In addition to the probiotics, kombucha also contains high levels of important acids and enzymes. A study in mice showed that kombucha may prevent and heal stomach ulcers.
Kombucha can also help keep candida yeast at bay. An overgrowth of candida can cause a fungal infection that causes not only digestive symptoms, but also exhaustion, fuzzy thinking, hormonal imbalance, chronic sinus issues and much more. That’s why keeping candida in check is so important! The “good” bacteria in kombucha can help drive candida levels to normal, helping to restore balance to your system.
Drinking Kombucha Can Also Help in These 5 Ways
While the probiotic elements make gut health an obvious benefit from consuming this fermented beverage, several other benefits may also be realized. While studies on kombucha are limited to animals at this point, research on other vitamins and minerals that kombucha contains support these ideas. Let’s take a look at five benefits that might surprise you!
1. Natural Liver Support
Your liver is responsible for much of your body’s natural detoxification. That means it needs as much support as it can get. Kombucha has high amounts of glucaric acid, which supports the liver and its detoxification systems. The antioxidants in kombucha also may protect the liver from oxidative stress.
2. Joint Health
Many people who experience joint pain or stiffness have heard of glucosamine, an amino sugar purported to help keep joints healthy by increasing hyaluronic acid and lubricating joints. Kombucha has naturally occurring glucosamine, which means the drink might help keep you moving freely, perhaps even working to prevent arthritis.
3. Mental Health
Your gut is intricately connected to your brain, which means supporting your gut can also help keep depression and anxiety at bay. When too much bad bacteria penetrates your gut inflammation rises, impacting mood. Kombucha is also high in B vitamins, especially B12, which can increase energy levels and elevate mood.
4. Heart Health
In animal studies, kombucha has been found to lower LDL cholesterol and increase HDL cholesterol. Proper balance of cholesterol levels is essential for improved cardiovascular health.
5. Weight Management
Weight control is often a top priority for my clients, and many of the women I know. A 2000 study in mice showed that kombucha inhibited weight gain in the mice, while also changing appetite behavior. Other animal studies also showed that kombucha can encourage a lower calorie diet. Even if research on the impact of kombucha on weight is limited, many varieties contain 60 calories or less per cup, making it a light, refreshing alternative to fruit juices, soda or sports drinks.
Now that you understand what kombucha could do for you, where can you get some?
Brewing Your Own Kombucha
Kombucha is commercially available in a wide range of places, but the time-honored tradition of brewing your own also lives on. If you do purchase your kombucha in stores, make sure you are getting the unpasteurized kind. Pasteurization wipes out the probiotic benefits!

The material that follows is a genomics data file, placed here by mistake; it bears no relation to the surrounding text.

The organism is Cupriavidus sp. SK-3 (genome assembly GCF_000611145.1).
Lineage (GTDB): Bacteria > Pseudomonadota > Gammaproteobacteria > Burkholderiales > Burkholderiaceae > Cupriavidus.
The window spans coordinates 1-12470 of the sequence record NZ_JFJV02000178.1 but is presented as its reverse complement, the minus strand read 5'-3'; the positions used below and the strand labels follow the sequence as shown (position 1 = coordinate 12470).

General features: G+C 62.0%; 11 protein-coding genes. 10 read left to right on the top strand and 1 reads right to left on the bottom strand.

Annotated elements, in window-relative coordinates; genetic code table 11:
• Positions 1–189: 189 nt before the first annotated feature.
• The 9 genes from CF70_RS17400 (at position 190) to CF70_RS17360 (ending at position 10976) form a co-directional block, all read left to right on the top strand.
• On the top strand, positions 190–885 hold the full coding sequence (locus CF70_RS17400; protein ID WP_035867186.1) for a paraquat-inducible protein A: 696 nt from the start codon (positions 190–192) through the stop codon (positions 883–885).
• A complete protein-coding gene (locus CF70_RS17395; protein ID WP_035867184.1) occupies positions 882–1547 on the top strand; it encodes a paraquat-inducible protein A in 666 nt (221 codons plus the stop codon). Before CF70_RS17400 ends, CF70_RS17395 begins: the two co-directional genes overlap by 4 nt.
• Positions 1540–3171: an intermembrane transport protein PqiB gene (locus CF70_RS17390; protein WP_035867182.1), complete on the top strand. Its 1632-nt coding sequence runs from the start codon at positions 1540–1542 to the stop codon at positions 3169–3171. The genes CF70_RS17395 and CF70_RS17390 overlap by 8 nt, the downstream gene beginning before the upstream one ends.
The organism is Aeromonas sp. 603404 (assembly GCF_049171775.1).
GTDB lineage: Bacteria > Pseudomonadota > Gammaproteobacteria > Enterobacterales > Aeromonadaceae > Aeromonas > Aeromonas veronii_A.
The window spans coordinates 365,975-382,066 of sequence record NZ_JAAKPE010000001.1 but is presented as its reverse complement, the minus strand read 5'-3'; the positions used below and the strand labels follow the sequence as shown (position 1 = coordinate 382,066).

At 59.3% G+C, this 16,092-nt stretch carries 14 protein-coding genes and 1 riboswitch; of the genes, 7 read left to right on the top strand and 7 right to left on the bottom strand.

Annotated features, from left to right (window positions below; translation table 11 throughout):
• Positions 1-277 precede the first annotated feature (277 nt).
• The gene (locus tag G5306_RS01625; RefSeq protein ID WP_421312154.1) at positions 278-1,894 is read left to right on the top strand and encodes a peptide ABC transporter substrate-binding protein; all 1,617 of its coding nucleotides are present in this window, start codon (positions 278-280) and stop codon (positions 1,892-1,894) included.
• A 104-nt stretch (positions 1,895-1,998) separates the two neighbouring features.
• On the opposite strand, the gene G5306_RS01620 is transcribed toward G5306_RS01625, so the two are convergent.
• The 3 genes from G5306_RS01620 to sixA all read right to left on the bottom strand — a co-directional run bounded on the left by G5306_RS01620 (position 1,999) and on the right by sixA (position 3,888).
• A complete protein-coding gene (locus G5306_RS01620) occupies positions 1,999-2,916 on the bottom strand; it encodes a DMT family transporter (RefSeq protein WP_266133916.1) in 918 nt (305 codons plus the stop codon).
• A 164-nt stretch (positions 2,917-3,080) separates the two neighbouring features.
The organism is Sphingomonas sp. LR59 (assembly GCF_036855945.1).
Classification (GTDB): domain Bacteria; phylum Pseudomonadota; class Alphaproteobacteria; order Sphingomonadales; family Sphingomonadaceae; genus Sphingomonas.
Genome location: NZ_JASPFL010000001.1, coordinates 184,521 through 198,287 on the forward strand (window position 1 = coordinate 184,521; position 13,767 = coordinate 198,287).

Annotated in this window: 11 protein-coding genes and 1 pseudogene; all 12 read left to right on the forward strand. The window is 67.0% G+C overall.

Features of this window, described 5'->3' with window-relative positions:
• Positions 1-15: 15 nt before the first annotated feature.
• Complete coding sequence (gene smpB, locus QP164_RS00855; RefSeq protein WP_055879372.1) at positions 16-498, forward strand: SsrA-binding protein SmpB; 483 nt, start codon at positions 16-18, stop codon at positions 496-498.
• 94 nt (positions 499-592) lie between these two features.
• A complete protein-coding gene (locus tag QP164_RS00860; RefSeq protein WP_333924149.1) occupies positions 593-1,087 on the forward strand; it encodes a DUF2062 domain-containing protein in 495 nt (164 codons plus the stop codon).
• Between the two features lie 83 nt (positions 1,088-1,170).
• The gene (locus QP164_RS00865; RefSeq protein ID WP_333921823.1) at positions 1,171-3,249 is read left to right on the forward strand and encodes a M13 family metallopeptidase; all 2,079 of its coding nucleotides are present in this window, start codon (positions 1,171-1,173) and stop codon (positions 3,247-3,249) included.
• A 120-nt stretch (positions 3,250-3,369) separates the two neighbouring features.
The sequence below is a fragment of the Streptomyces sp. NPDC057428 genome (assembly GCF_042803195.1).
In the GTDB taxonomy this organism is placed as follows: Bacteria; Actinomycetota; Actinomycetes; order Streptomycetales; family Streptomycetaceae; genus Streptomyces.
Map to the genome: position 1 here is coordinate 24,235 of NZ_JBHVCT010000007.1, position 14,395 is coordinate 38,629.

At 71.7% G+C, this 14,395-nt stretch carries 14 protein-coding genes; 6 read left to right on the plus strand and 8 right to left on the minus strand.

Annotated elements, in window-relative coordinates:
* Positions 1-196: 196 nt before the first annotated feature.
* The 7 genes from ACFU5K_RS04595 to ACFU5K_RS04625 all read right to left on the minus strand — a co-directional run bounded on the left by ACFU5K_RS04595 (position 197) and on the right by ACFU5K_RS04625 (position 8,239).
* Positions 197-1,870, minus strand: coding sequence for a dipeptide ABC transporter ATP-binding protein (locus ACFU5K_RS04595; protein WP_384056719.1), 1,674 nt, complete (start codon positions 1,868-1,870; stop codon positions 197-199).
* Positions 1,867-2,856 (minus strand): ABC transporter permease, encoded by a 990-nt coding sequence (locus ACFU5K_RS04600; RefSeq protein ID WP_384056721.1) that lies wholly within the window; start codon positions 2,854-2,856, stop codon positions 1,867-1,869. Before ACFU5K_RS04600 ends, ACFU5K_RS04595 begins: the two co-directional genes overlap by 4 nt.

The basic process of making kombucha is straightforward, but like any recipe, may take some trial and error to get it just the way you want it.
In a nutshell, you’ll need to brew tea, sweeten it, add the SCOBY, then let the drink ferment in an open jar (protected by a thin cloth or coffee filter to keep contaminants out). A second fermentation period in smaller jars will produce the bubbles commonly associated with kombucha, though it can be consumed after the first fermentation as well. There are plenty of detailed tutorials available online to get you started.
I find it ironic that people will consume packaged processed foods filled with chemicals without a second thought, but question natural choices like kombucha. While there have been a few rare cases of adverse reactions to drinking too much kombucha, it’s like any food or drink: you have to pay attention to how your body tolerates it, and moderation is key.
There are some categories of people who should be more cautious, including pregnant women and those with a compromised immune system. Before starting anything new, it’s a good idea to discuss it with your healthcare provider.
Kombucha does contain caffeine, sugar, and a small amount of alcohol – it’s important to know how your body reacts to these substances before making kombucha a part of your daily routine. Nutrition facts and ingredients can vary widely, so read labels carefully when purchasing kombucha from a retailer. Sugar content is generally very low, since the sugar in the recipe serves primarily as food for the bacteria rather than as a sweetener.
One concern that may be worth noting is the potential for tooth damage due to the acid content in kombucha. You can avoid overexposing your teeth to this acid by drinking your daily dose all at once, and brushing your teeth or rinsing your mouth after consuming kombucha.
Of course, homebrewing isn’t regulated so contamination is perhaps more likely, which could produce adverse side effects. Be sure you have a clean working area, sterile equipment, and high quality ingredients if you are making your own.
Start Your Day with Kombucha and Help Your Gut Thrive!
So many of the people I talk to are looking for ways to take control of their own health. Starting your day with a glass of kombucha instead of coffee or soda could be one small change that reaps big benefits, especially for your gut health!